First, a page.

That those who desired copyright may have had many allegedly good reasons to legislate it is independent of my point.
[Comment at 08/10/2010 02:24 AM by Crosbie Fitch]
I may be a bit naive in asking this question, but is what Madison thought really relevant to the question of whether or not copyright is a good idea?
And if it's a bad idea, we should abolish it, even if Madison thought differently.
[Comment at 08/10/2010 01:22 PM by Kid]
Nope, not relevant.
Yep, it was a bad idea for the cultural liberty of the American people and should be abolished as soon as possible - preferably before it becomes extremely nasty (some day soon).
[Comment at 08/10/2010 02:12 PM by Crosbie Fitch]
What, you mean it hasn't done that already? :P
[Comment at 08/10/2010 08:29 PM by Suzzle]
Suzzle, at the moment it's just very nasty. After ACTA harmonises draconian measures around the world (so there's no escape) and enforcement kicks in you will see what 'extremely nasty' means.
The Network Neutrality aka IP censorship (IP as in both TCP & ©) movement is also doing its bit to bring the Internet under state control at the lower levels (ACTA addressing higher levels).
Softly softly catchee monkey - and the monkey is the slumbering populace.
This site will soon be censored by all ACTA signatories as containing material intended to foment domestic extremism and liable to induce disrespect for intellectual property.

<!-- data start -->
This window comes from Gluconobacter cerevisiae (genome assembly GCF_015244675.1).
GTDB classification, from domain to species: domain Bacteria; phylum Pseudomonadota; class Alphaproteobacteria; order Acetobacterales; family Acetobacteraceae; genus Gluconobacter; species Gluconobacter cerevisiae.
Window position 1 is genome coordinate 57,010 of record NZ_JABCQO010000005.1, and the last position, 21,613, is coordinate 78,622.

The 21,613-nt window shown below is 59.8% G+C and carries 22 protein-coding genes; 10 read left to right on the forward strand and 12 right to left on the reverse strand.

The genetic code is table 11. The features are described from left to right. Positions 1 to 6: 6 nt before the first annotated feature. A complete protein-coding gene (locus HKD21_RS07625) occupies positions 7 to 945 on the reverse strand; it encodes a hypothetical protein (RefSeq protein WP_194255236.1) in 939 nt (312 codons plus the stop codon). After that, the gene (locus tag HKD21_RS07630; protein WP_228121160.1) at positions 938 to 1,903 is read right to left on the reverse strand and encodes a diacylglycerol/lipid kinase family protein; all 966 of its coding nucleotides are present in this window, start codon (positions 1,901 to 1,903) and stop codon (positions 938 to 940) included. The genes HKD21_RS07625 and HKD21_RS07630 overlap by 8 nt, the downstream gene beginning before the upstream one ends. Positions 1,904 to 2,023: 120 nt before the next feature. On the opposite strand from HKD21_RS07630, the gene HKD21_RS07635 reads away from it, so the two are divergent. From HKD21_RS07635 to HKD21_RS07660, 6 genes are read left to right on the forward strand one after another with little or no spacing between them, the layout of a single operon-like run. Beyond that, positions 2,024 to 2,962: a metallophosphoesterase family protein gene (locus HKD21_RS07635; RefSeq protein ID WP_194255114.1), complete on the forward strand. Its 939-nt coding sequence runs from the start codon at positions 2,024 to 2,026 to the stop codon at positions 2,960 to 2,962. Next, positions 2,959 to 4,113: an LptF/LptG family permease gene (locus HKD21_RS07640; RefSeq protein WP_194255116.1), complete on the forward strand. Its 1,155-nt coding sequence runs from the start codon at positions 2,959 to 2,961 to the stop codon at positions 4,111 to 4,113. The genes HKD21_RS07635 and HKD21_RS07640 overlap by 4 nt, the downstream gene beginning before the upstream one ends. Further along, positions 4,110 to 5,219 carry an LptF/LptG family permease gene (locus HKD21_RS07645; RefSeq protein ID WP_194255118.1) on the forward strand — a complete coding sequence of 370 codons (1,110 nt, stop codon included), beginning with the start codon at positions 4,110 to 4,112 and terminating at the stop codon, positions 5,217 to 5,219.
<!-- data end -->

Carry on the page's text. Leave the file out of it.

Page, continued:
[Comment at 08/11/2010 01:18 AM by Crosbie Fitch]
I found Mike Masnick's piece today informative on the history of copyright link here
. He sends us to his inspiration link here
I also went back to the Constitution, Art 1, Sec. 8 which says "To promote the Progress of Science and useful Arts, by securing for limited Times to Authors and Inventors the exclusive Right to their respective Writings and Discoveries;"
[Comment at 08/11/2010 09:12 AM by John Bennett]
And your point is, John?
What about that clause makes you think it has anything to do with Queen Anne's statute of 1709 that the US plagiarised and enacted in 1790?
Certainly, many repeatedly consolidate the myth that the progress clause empowered Congress to grant monopolies in literary works, but that doesn't mean it did (qv argumentum ad populum).
[Comment at 08/11/2010 09:29 AM by Crosbie Fitch]
Crosbie: I have delayed answering, thinking someone else might want to weigh in. I quote the constitution because it is the supreme law and overrides Congressional and State enactments and international treaties. The IP we have now is an abortion built on avarice and monopoly. But in theory we can get rid of it. Otherwise why bother studying and writing about it? We have a huge educational problem. I myself am an object of that education--I always accepted the popular view of IP law until I started looking into it. I owe a lot of you a debt of gratitude for setting me what I now think of as straight.
[Comment at 08/18/2010 06:05 PM by John Bennett]
John, everyone's interpretation of the progress clause is distorted by the surreptitious change in language that has been contrived to name copyright as 'exclusive right' (from privilege/monopoly/legally granted right to exclude others), when this usage of 'exclusive right' was unfamiliar to the likes of the Framers and Founding Fathers such as Thomas Paine (they hadn't grown up with this modern corruption of 'right' from privilege). It is only when we look back in time to the Constitution that we so easily mistake our context for theirs, and yet they had only the individual's (natural) rights to be secured, not the privileges that only in our inverted context already exist. I find it stunning that people can so readily assume that the Constitution intended Congress to secure a monopoly that hadn't yet been granted.